The ability of species to change and adapt, or evolve, is vital. We tend to think of evolution as an incremental process, requiring thousands or millions of years, but that’s not always so. When things get rough, species with lots of genetic variation can evolve surprisingly fast.

Evolution in action

Consider what happened when scientists introduced myxomatosis to Australia in 1950 to kill off introduced European rabbits, which were stripping the continent’s vegetation bare. At first, most of the rabbits died. But a few, which by random chance were more resistant to the pathogen, survived and reproduced. Within a few decades rabbits had evolved a far greater capacity to resist the disease.

And just as remarkably, myxomatosis evolved as well. It became less deadly. If you’re a pathogen, you don’t want to kill your host straight away because then you’ll die too.

Instead, you just want to make your host sick, or kill it very slowly. That way, you can spread to lots of other hosts. So while rabbits became more resistant, myxomatosis also became less virulent. And it all happened in just a couple of decades.

Something similar is happening with Tasmanian devils, which are being killed off by a bizarre contagious cancer that spreads when the notoriously scrappy marsupials fight with one another.

Recent studies show that genes which produce greater resistance to the cancer are rapidly increasing in the population. Unfortunately, the devils don’t have a lot of genetic variation but hopefully they’ll have enough variation remaining to get past the killer cancer.

A Tasmanian Devil suffering from facial tumour disease, a contagious cancer.
Menna Jones

Things are even scarier for the cheetah, the world’s fastest land animal. While built for speed on the African plains, cheetahs will have a hard time outrunning new environmental challenges. That’s because they have almost zero genetic variation.

Roughly 12,000 years ago, cheetahs went through a severe population bottleneck, eroding most of their genetic variation. The species is paying a price for this today, with reduced sperm quality, kinked tails, and palate deformities among other problems. These maladies arise both from low genetic variation and from inbreeding, which occurs because individual cheetahs are so similar genetically.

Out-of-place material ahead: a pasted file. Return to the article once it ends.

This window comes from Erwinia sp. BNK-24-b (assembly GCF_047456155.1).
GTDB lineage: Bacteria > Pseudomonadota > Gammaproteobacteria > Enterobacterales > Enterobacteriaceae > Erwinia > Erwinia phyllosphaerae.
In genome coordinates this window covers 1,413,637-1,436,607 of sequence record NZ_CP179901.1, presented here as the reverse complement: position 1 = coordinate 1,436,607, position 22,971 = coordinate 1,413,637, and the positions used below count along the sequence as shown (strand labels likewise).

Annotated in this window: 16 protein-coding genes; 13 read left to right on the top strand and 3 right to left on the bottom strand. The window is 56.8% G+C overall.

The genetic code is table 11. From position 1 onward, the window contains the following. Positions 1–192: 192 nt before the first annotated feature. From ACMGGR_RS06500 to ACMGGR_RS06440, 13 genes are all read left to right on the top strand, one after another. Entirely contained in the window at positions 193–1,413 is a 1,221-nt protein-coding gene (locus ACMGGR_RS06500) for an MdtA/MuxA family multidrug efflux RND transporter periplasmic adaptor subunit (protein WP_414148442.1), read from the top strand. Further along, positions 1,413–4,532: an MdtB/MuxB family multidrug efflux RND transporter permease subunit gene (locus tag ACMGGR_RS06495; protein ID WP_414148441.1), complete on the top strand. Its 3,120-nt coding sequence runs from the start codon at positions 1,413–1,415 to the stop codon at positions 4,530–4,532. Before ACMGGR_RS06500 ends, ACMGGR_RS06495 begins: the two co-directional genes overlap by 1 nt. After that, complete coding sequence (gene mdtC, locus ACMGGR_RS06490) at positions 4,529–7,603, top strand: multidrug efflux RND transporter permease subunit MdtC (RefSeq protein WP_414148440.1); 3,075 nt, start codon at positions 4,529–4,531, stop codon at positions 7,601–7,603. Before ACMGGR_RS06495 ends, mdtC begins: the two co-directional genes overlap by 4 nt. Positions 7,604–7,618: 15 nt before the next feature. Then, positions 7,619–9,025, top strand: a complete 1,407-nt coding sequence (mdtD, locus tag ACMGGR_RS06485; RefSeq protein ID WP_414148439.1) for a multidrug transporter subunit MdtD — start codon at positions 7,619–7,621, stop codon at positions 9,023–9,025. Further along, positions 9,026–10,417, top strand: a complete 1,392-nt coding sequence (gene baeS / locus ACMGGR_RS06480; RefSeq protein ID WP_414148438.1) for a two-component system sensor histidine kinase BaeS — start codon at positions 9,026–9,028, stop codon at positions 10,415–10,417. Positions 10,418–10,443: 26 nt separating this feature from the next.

Sadly, this could make Cheetahs perilously vulnerable to an “extinction vortex”. The vortex starts with a population crash, perhaps from a newly-introduced disease, habitat loss or climate change. The remaining individuals are already so severely inbred and depleted of genetic variation that they reproduce and survive poorly. Their population dwindles and crashes into oblivion.

We need wilderness

That is why the new study is so significant: it shows that a particular species living in a wild area has more genetic variation than does the same species living in a place where humans abound. The study was based on over 4,500 different species of amphibians and mammals scattered across the planet and was published in one of the world’s best scientific journals. This gives us a lot of confidence in the strength of its conclusions.

The bottom line is that the world’s wilderness areas are under assault. We are not just losing wild places with clean air and water and beautiful vistas. We are losing the raw fuel of evolution and adaptation that has taken life millions of years to accumulate.

Given the breakneck pace at which we are currently changing the planet, eroding the capacity of species to adapt to new challenges is absolutely the last thing we want to be doing.

The sun sets over the wilds of the Western Ghats in southern India.
William Laurance

The Conversation

Bill Laurance, Distinguished Research Professor and Australian Laureate, James Cook University

This article was originally published on The Conversation. Read the original article.